Plasticity is well accepted in developmental biology, and the pioneering theorist Mary Jane West-Eberhard began making the case that it was a core evolutionary force in the early 00s. And yet, to biologists in many other fields, it is virtually unknown. Undergraduates beginning their education are unlikely to hear anything about it, and it has still to make much mark in popular science writing.

What is the new “logic” involved in plasticity? The evolution of plasticity, like the examples Buranyi gives, simply follows the logic of natural selection acting when there are environmental conditions or changes that can be encountered with some frequency. In such a case it pays for your genome to evolve flexible adaptive responses to different environments.

As for the claim that students aren’t exposed to this, well, it’s sure in the evolution textbooks. I just pulled Doug Futuyma’s 1998 (third edition) textbook Evolutionary Biology off my shelf (it’s the one I used when I taught introductory evolution), and, sure enough, there’s a whole section on plasticity and “norms of reaction”, as they used to be known. (A norm of reaction is simply when a given genome can respond to different environments by producing different phenotypes.) Doug’s book was published nearly 25 years ago, and the phenomenon was discussed at length by others long before that.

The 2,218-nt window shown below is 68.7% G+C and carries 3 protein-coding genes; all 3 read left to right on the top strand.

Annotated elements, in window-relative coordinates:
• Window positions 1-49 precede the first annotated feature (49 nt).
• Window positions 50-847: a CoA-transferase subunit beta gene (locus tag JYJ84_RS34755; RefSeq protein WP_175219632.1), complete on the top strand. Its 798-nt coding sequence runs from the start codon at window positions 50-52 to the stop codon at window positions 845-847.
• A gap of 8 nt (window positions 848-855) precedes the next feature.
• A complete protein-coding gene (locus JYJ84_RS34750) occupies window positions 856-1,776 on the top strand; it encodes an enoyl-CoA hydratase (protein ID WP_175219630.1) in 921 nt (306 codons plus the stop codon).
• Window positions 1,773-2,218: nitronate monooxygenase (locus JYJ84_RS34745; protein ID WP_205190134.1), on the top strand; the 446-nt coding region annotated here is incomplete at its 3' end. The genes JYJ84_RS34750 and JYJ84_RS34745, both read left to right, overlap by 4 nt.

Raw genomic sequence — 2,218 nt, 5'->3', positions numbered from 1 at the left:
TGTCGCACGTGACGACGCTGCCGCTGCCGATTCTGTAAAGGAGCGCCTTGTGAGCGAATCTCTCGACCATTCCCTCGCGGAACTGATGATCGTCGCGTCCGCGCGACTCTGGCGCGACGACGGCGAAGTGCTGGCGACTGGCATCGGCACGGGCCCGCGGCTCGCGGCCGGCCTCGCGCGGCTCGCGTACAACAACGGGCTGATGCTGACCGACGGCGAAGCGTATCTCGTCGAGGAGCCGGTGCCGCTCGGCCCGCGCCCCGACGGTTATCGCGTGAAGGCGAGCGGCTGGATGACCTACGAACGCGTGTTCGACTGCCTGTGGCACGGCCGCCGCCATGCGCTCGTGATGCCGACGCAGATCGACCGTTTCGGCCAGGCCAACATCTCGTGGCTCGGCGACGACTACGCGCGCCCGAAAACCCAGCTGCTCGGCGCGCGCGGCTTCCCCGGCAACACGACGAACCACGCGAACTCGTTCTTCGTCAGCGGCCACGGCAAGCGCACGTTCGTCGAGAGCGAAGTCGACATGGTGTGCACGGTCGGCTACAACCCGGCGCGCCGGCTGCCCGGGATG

c.) Biologists have unduly neglected macromutationism: the idea that a complex feature can come into being in a single step.  This was indeed a discussion in the 1930s and 1940s, with scientists like Richard Goldschmidt proposing a “hopeful monster” hypothesis: that major evolutionary features could come into being via a single mutation that affected many systems at once. To Goldschmidt and his followers, “mutationism” was considered an alternative to natural selection.  Ernst Mayr once told me that he heard Goldschmidt make this remark: “I firmly believe that the first creature considered a bird hatched from an egg laid by a creature considered a reptile.” (That implies a huge step rather than a gradualistic evolution of reptiles into birds.)